By continuing to use the site you agree to our Privacy & Cookies policy

London is overpriced, overhyped and over-rated

The capital’s decline will be great for other British cities, says Rory Olcayto

London is in decline. It’s too expensive now for young, clever people with new ideas about life, the universe and everything - unless they are bankers or toffs, of course.

Or foreign students with rich parents who don’t mind that their kids spend 17 grand on a bottle of champagne in some crappy West End club just because a lap dancer smiled in their general direction.

Or Geneva-based hedge fund managers who plunge their millions into basement projects in Knightsbridge because the returns are better than the interest rates in their local Swiss bank.

Or celebrity-class humanoids who’ve launched some pointless accessory that poorly paid drone-workers born and bred in Stratford save up a couple of months wages and then queue up for in the rain overnight to buy so they can brag about it on Facebook.

Or media-class chancers whose jobs will go pop in 4.7 years time, but still draw a decent 80 grand salary because they’ve convinced the even more under-threat executives and managers they service that they are the ones who can help steer the whole ship through choppy digital waters, yet instead of saving their dosh blow it on mediocre fusion grub in one of London’s many ahh-mazing restaurants dahling. (‘Extravagant? Not really. We bought a four-bed in Dulwich in, like, 1996. Chillax. How’s your baba ghanoush by the way?’)

Or political-class bluffers who make their money god knows how but, let’s be honest, probably because they’re being paid by corporations to ask questions in the Commons the answers to which will be of great benefit to their secretive paymasters.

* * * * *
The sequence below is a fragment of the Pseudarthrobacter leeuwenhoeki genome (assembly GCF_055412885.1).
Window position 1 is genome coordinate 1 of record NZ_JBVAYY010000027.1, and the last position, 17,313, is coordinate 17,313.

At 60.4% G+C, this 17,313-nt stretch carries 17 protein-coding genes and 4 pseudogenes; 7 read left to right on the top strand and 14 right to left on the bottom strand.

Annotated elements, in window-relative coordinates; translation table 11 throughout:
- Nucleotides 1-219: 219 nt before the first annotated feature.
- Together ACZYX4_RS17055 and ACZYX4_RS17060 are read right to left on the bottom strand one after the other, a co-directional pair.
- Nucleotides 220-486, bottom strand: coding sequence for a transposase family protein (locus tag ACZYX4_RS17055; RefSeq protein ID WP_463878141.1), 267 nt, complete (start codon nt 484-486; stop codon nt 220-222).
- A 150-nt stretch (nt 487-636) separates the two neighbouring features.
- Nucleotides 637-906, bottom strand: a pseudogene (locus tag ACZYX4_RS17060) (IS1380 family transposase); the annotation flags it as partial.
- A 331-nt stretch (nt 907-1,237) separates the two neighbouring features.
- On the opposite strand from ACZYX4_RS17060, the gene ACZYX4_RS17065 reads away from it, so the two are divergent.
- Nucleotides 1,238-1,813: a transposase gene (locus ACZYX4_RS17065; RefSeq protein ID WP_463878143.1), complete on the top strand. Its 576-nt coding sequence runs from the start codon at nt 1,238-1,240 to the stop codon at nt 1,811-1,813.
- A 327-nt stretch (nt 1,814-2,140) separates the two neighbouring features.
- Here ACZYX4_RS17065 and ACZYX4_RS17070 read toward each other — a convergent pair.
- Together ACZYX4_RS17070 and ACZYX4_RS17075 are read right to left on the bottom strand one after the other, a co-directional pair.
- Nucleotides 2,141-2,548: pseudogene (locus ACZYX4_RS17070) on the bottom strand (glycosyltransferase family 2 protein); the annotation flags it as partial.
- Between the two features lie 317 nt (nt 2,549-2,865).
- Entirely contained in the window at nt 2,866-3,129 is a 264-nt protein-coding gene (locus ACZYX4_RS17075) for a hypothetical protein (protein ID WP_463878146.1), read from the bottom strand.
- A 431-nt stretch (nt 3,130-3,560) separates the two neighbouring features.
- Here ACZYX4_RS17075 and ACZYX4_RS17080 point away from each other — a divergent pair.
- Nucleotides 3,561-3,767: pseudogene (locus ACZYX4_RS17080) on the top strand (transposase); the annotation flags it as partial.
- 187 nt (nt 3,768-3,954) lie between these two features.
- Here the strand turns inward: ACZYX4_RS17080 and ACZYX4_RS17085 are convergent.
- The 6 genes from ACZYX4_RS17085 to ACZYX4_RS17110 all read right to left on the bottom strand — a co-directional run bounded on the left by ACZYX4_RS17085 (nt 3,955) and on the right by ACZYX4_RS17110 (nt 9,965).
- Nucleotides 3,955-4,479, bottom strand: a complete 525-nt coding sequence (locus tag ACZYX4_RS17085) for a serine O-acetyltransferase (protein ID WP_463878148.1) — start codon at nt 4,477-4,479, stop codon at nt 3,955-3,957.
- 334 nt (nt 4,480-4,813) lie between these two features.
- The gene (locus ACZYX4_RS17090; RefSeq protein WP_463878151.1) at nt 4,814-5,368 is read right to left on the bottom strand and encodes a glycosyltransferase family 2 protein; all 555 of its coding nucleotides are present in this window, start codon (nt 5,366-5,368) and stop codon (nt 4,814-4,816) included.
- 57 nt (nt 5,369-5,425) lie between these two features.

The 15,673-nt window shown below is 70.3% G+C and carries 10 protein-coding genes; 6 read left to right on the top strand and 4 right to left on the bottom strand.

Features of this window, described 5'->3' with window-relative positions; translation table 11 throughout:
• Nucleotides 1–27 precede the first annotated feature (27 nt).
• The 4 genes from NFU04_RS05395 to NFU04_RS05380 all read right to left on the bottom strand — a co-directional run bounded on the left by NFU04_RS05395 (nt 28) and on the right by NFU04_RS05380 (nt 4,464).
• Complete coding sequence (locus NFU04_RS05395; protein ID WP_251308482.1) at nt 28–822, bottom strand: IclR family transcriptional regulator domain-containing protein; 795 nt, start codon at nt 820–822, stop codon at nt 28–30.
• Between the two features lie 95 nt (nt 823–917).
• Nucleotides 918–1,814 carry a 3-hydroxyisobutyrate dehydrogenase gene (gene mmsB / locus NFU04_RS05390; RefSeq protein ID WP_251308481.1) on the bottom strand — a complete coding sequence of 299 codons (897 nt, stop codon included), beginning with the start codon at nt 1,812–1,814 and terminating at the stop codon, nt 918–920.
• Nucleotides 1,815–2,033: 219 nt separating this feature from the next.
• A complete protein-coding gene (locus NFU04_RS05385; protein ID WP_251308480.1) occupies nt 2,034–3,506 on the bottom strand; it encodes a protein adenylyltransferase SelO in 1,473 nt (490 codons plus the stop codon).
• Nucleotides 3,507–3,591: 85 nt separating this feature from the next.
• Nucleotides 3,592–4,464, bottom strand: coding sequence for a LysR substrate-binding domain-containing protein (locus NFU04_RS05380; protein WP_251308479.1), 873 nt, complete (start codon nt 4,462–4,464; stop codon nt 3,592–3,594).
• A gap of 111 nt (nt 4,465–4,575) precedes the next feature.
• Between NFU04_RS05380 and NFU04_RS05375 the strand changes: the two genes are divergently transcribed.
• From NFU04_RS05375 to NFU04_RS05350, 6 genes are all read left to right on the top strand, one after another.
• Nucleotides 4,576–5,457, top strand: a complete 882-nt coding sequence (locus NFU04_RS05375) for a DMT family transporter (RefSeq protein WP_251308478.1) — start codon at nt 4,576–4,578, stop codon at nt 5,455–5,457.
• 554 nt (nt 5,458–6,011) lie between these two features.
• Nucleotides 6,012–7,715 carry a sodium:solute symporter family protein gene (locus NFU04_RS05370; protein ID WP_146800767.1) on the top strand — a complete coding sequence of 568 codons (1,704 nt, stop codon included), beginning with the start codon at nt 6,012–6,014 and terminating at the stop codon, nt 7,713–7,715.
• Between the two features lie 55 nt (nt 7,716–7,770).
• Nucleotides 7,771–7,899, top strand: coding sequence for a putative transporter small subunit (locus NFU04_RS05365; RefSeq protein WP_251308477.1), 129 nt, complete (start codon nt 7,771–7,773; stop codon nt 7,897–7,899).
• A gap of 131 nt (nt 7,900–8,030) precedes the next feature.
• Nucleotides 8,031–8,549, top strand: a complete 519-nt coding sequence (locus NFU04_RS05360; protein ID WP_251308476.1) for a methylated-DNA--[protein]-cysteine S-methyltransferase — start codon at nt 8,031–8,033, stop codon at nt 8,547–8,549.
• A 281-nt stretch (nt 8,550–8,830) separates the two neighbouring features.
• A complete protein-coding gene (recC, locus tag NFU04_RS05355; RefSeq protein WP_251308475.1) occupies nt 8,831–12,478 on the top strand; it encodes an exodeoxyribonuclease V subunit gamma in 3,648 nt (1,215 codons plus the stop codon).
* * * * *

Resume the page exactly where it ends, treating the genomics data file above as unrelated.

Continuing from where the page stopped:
Or tech whizz-kidults who translate an 80s Sinclair Speccy game into a smart phone app and reap the rewards when a hundred thousand bored commuters download it for £2.29 and only play it once because they’d forgotten how rubbish it was when they played it last in 1986.

Old Street

Actually, that last one, hold on. The start-up crowd, the Silicon Roundabout mob, the ones who are supposedly building London’s new economy, the ones David Cameron is backing with his Tech City plans; the same lot to whom during a visit to Downing Street, as the Evening Standard reported, Cameron offered a pair of tickets to the final of the women’s Olympic beach volleyball for the one which created the most jobs. (Tech City is still a very blokey sector, more so even than dear old architecture.) Well, it’s not all going to plan here. London’s too expensive for them, too. What’s more, Cam’s hyping of Tech City has been blamed for inflating rent levels there. Oh dear.

It’s true. The rising cost of living in the capital means start-ups could well consider setting up elsewhere. In Birmingham, for example, as was widely reported last week, following a recently commissioned survey whose results highlighted the high costs of doing business in London. Carried out by YouGov for Business Birmingham, the survey questioned more than 150 managers of small to medium-sized firms in the capital. A full 70 per cent of respondents said they were ‘struggling to grow’. About half said it was ‘too expensive’ to run a business in London; and a quarter or so said they could not find decent staff.

Wouter Schuitemaker, investment director of Business Birmingham, said his city was looking to lure these companies away from London. ‘We’re seeing a surge in interest from innovative tech firms,’ he said. And they’re the ones who want to grow, but can’t afford to in the capital. London is in decline. Hooray! Isn’t it great? Yes it is - for other British cities.

Have your say

You must sign in to make a comment.

Related Jobs

Sign in to see the latest jobs relevant to you!

The searchable digital buildings archive with drawings from more than 1,500 projects

AJ newsletters